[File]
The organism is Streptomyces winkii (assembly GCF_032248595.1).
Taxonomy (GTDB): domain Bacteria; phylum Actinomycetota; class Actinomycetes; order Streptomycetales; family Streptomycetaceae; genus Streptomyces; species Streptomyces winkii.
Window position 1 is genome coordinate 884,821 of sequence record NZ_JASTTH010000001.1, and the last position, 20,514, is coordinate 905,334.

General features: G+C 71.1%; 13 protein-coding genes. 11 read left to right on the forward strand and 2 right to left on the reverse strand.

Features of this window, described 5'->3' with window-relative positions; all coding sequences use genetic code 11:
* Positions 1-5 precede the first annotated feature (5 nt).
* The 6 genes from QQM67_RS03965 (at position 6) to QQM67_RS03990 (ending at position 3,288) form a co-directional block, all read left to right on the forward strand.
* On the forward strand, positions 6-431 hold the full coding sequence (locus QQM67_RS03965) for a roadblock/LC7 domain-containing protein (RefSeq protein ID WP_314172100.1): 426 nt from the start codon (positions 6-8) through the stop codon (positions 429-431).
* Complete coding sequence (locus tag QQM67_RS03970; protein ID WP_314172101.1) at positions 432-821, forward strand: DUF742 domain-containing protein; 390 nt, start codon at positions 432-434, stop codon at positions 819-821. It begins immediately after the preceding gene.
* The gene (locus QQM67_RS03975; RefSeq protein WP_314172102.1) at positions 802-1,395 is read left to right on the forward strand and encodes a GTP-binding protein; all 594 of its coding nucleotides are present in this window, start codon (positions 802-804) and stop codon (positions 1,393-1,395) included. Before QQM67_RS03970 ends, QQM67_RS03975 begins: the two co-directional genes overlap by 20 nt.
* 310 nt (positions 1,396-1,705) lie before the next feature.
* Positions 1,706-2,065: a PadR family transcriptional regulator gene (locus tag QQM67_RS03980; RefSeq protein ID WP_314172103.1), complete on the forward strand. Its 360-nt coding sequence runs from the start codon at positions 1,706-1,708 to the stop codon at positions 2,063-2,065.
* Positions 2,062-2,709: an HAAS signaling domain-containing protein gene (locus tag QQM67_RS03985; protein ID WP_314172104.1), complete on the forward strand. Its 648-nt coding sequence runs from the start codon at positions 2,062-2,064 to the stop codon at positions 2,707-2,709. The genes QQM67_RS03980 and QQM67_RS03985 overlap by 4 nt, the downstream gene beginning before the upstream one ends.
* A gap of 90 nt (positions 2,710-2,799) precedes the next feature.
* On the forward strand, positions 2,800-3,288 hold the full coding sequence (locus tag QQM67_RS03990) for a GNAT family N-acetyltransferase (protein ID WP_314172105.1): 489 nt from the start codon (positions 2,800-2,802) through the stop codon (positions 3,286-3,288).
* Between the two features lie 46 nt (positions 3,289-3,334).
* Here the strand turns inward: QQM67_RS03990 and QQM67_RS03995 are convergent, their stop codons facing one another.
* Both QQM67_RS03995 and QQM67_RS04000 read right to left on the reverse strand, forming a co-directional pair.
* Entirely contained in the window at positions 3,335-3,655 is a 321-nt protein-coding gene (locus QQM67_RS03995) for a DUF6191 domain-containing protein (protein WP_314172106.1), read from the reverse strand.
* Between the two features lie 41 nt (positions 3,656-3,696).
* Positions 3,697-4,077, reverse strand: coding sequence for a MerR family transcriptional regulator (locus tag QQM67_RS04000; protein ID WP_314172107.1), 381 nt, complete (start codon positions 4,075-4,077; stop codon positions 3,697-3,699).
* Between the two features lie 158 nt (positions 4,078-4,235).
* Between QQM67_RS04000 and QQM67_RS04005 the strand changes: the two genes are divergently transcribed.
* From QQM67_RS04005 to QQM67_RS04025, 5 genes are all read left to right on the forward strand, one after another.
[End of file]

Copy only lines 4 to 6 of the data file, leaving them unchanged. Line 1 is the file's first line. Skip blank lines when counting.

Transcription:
General features: G+C 71.1%; 13 protein-coding genes. 11 read left to right on the forward strand and 2 right to left on the reverse strand.

Features of this window, described 5'->3' with window-relative positions; all coding sequences use genetic code 11:
* Positions 1-5 precede the first annotated feature (5 nt).